Faro grist (in this book a separate beer) is similar, but now 26,5 kg of barley and 13,25 kg of wheat (2 to 1), and use 200 grams of hops.[11]

[1] Jacob Campo Weyerman, De Rotterdamsche Hermes, Amsterdam 1980, p. 391. In the 16th century there existed a ‘pharao’ beer in Holland and Zeeland, also written as ‘pharo’ or ‘faro’. In those regions, it was the strongest beer around at that time, and its slightly weaker sibling was called israel. Both names clearly refer to the Bible. According to German cleric Heinrich Knaust, writing in 1575, israel was originally from the German town of Lübeck, where it was a white beer. However, by the end of the 17th century pharao and israel had all but disappeared, and it is hard to see how Brussels faro is connected to the earlier pharao, especially as no information has yet been found about the latter’s characteristics or brewing process.

[2] Thierry Delplancq, ‘Les brasseurs de lambic. Données historiques et géographiques (XVIIIe S. – XXe S.) (1)’, in: Archives et bibliothèques de Belgique, part 67 (1996), nr. 1-4, p. 257-320. 260. Raf Meert (lambik1801.be) gives a slightly earlier mention of lambiek in his article ‘Eerste lambik komt niet uit Lembeek’ but provides no source.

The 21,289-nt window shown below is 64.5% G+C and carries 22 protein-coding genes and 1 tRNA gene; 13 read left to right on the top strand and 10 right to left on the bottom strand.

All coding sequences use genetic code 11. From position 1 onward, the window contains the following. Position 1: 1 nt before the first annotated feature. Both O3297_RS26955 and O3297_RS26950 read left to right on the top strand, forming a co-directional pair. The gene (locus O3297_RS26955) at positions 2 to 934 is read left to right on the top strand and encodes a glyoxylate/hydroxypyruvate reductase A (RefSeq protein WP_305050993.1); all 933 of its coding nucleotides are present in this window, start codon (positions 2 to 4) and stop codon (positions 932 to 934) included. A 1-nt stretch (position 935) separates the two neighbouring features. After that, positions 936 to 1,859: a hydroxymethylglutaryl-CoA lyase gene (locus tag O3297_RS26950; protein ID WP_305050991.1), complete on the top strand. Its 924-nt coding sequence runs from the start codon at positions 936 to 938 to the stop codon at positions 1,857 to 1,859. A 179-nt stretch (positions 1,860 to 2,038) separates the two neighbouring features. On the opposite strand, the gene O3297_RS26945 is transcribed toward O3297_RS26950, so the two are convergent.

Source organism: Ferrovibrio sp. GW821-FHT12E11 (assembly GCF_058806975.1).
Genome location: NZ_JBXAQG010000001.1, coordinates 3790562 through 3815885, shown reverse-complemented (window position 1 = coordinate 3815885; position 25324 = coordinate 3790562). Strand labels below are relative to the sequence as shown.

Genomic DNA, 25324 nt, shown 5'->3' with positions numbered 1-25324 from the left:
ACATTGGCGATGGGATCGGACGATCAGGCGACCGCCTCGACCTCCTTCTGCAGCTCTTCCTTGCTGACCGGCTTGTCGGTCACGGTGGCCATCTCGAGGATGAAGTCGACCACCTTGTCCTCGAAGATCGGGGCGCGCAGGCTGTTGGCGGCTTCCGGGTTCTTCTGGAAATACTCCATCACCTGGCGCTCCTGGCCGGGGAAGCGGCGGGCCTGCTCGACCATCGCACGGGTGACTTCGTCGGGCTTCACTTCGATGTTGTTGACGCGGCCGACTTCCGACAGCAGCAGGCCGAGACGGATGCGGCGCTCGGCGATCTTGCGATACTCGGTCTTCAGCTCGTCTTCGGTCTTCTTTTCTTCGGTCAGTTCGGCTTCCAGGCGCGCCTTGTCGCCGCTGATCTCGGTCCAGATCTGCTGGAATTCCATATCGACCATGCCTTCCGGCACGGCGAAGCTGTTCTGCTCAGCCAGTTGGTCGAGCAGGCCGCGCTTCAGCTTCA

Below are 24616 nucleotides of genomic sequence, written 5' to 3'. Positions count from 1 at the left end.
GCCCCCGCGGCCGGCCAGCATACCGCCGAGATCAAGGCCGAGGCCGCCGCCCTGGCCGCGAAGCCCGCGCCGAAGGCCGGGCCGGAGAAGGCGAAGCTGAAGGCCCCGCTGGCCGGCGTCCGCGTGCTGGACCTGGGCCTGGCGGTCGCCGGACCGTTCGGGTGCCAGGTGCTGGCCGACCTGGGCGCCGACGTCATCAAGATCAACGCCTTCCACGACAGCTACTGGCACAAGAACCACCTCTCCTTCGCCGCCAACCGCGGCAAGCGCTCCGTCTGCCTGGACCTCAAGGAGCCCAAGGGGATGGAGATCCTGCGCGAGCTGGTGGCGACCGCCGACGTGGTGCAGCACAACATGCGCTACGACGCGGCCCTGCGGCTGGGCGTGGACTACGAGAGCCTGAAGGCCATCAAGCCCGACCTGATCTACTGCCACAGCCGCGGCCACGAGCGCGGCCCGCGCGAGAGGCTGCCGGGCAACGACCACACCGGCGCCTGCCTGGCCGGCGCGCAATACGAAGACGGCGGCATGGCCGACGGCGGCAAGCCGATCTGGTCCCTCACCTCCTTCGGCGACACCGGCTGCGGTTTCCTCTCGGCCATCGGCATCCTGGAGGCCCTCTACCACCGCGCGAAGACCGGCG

[3] Jean Baptiste Vrancken, ‘Antwoord op vraag 81’, in: Nieuwe verhandelingen van het Bataafsch Genootschap der Proefondervindelijke Wijsbegeerte te Rotterdam, Rotterdam 1829, p. 77.

[4] http://www.horal.be/lambiek-geuze-kriek/oorsprong. An English-language version of this page is not yet provided.

[5] Raf Meerts, ‘Hals bier uit 1559 is geen lambik’ (deel 1 en 2); ‘Lambiek is niet oudste bier van België’, on lambik1801.be. De Standaard 27-2-2014. http://www.standaard.be/cnt/dmf20140227_01001636.

[6] David Booth, The art of brewing, Londen 1834, deel III p. 44-45. Compare Vrancken, ‘Antwoord’, p. 6, 207; Georges Lacambre, Traite complet, p. 339. According to Raf Meerts (lambik1801.be) it could also be 2/3 of wheat, but he provides no sources for this claim.

[7] Opregte Haarlemsche Courant 19-3-1833. The brewing records actually show the Scheepje brewery had been making Lambics since 1823.

[8] Nieuwe Gorinchemsche Courant, 9-3-1893, De Telegraaf 28-07-1933.

[9] De praktische bierbrouwer, bewerkt door een oudbrouwer, Amsterdam 1866, p. 96-97.

[10] This article was based on an earlier version in Dutch, http://dossierhop.nl/verlorenbieren22/.

[11] De praktische bierbrouwer, bewerkt door een oudbrouwer, Amsterdam 1866, p. 96-97. Calculation made with Brewer’s Friend recipe builder, with 75% efficiency. The original recipe speaks of ‘white malt’ instead of Pilsener, and of Flemish hop instead of Hallertau.